Although the Civil War (1861-65) brought tragedy to the Nation, it created opportunity for some men, such as Grant. It catapulted him into national fame and the Presidency. Rising quickly through the ranks from captain to lieutenant general and from leader of an Illinois volunteer company to the top Union command, he displayed remarkable aggressiveness and incisiveness, as well as an excellent mastery of organization and strategy.

Grant first gained renown for his campaigns in the Mississippi River Valley. They culminated in the capture of Vicksburg, Miss., which split the Confederacy. Later, after Grant's victory at Chattanooga, Lincoln placed him in command of the Union armies and he established his headquarters with the Army of the Potomac. Taking advantage of his superior resources in men and materiel, he perfected plans for destroying the Confederacy by a coordinated offensive on all fronts. The war ended soon after the capitulation of Gen. Robert E. Lee's Army of Northern Virginia to Grant at Appomattox Court House, Va., in April 1865.

Grant in 1864. (Library of Congress, Mathew B. Brady, 1864.)

When hostilities ended, Grant remained at the head of the Army; and won the title of General of the Army. Grateful citizens in the North presented him with homes in several cities and substantial cash gifts. Second in public esteem only to Lincoln, he was mobbed by crowds of people wherever he went. He escaped possible assassination at Ford's Theatre only because he and his wife declined the President's invitation to attend the performance.

Grant's great popularity and the seeming inevitability of his capture of the Presidential nomination in 1868 created friction with President Andrew Johnson. When the latter tried to arrest General Lee for treason, contrary to the terms of Appomattox, Grant threatened to take his case to the people and forced Johnson to back down. Yet on most political matters the general tried to maintain a neutral position—even during Johnson's impeachment trial. When the President had dismissed Secretary of War Stanton in 1867, Grant had accepted the position on an ad interim basis, but resigned when Congress refused to permit the dismissal. Both parties seriously considered Grant for the Presidential nomination in 1868. Although he had never affiliated with any party, he came to identify with the Radical Republicans.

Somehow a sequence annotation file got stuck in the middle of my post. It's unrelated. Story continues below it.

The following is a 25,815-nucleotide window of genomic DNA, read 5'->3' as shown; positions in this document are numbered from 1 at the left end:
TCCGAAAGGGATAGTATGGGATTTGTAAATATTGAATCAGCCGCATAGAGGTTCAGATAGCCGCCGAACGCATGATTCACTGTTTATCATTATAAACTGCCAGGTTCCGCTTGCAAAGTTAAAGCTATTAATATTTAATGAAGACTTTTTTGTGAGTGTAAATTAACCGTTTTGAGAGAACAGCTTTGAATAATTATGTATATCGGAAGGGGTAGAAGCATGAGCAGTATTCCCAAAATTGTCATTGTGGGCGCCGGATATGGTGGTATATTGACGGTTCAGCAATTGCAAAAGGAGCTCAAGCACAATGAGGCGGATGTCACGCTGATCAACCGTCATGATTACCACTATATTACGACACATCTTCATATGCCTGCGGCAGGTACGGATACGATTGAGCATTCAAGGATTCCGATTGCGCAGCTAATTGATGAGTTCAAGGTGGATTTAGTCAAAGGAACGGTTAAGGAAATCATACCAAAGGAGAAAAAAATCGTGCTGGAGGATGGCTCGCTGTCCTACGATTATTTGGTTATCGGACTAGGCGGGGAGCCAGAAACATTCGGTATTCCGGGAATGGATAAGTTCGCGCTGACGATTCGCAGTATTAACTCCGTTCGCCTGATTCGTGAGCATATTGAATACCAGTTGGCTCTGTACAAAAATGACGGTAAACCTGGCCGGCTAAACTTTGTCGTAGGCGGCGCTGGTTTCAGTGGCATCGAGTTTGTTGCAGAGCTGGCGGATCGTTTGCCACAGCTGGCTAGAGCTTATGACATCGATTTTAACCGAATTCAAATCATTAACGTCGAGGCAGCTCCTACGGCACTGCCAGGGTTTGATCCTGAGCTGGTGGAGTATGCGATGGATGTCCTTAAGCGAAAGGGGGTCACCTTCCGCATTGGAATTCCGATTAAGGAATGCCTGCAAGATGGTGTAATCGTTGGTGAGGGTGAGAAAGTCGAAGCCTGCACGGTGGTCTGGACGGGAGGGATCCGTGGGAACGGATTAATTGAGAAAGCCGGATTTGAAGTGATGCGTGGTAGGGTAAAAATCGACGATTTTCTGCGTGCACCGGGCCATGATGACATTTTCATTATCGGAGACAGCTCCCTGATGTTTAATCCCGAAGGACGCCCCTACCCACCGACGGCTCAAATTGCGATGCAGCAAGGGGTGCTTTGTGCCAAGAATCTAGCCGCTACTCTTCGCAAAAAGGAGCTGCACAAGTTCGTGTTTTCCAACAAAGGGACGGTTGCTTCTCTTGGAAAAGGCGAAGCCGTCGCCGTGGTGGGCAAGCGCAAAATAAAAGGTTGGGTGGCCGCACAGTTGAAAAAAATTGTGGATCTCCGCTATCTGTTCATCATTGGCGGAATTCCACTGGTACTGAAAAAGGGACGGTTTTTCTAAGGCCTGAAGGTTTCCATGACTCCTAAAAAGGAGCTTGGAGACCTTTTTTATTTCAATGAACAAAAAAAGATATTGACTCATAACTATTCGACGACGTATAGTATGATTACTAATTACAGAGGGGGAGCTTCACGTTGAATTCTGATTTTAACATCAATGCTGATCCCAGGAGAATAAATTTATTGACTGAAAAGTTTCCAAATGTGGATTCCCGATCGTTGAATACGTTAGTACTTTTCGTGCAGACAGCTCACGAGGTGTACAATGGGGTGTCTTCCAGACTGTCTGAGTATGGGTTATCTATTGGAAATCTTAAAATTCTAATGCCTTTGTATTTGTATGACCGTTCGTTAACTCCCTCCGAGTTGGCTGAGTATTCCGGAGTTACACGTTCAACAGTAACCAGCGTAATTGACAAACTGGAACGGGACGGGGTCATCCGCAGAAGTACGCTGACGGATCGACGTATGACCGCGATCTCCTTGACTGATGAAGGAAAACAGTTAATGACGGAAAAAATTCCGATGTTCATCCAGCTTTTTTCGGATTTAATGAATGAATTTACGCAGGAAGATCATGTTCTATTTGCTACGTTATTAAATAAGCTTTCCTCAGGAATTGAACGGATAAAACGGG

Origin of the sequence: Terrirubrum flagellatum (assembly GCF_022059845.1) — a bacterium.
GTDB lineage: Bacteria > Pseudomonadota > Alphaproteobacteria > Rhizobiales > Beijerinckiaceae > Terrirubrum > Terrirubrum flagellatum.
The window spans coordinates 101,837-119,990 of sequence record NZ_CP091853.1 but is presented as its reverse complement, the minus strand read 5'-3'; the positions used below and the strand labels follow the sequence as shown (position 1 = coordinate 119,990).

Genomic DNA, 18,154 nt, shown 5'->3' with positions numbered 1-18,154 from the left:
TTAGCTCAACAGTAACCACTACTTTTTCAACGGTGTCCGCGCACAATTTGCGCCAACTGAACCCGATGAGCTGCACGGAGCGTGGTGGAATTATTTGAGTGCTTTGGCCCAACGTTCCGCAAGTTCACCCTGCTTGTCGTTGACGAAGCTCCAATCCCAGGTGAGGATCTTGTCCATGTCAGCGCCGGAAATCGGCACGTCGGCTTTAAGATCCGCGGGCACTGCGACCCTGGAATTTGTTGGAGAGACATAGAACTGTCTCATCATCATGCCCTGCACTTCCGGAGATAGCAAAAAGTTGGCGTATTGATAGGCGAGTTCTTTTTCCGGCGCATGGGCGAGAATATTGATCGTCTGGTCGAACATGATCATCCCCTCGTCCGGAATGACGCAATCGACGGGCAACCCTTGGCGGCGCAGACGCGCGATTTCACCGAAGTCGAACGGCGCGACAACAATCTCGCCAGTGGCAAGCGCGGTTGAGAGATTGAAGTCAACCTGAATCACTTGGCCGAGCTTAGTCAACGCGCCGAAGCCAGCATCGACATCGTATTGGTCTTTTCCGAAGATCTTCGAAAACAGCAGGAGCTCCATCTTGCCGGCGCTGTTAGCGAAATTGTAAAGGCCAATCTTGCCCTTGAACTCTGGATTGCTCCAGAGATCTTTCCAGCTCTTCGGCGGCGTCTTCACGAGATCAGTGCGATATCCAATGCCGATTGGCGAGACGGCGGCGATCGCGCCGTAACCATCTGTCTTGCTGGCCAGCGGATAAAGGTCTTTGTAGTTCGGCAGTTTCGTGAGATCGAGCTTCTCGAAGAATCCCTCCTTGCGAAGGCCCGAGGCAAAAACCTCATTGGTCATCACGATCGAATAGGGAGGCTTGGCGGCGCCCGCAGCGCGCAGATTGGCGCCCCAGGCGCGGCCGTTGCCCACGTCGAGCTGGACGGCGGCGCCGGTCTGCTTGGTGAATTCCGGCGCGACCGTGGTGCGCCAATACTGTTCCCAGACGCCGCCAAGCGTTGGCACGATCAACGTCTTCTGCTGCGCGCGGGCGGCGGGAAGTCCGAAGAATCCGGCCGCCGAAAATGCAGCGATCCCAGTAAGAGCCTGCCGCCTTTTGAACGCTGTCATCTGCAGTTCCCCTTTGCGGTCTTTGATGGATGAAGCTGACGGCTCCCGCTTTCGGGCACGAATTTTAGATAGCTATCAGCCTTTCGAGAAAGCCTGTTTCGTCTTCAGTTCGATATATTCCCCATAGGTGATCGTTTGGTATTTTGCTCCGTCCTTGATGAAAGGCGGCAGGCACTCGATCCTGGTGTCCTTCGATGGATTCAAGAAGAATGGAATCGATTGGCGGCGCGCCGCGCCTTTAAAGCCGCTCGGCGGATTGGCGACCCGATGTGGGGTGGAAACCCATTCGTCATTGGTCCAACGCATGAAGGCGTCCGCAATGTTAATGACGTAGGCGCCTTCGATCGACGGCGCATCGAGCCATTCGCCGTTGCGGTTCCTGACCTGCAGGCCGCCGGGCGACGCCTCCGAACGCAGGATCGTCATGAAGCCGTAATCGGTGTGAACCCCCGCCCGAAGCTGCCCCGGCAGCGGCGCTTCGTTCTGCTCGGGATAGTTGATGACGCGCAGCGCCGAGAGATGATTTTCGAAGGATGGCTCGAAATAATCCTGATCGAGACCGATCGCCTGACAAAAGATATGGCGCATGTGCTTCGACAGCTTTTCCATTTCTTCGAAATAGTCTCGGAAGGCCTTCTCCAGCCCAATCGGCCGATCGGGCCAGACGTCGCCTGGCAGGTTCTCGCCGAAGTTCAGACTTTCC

Nominated easily, he defeated Democrat Horatio Seymour, who made a surprisingly good showing despite his party's failing fortunes. For his second term, in 1872, Grant, the magic of his military reputation still persuasive, triumphed by a much larger margin over Horace Greeley, nominee of the Liberal Republicans and the Democrats.

Grant was well trained to be a general, but ill prepared for the White House. Interpreting executive power narrowly, he looked to Congress or his advisers for guidance and offered no significant legislative program. Above all, he was unable to satisfy the need for a surcease from the turmoil of the previous decade. A key national issue was Reconstruction of the South. Ostensibly committed to Radical policy, Grant sometimes used military force to carry out the laws of Congress, which reflected Republican aims. On the other hand, he allowed southern white supremacists, the "Redeemers," to take gradual control of the governments of State after State in the former Confederacy. By the end of his second term, Reconstruction had largely ended.

The problems of the Grant administration reflected the loose political and business morality of the period. Business interests frequently sought to dictate political policy while resisting governmental intervention in their practices; and party bosses gained inordinate influence through management of patronage and Federal disbursements.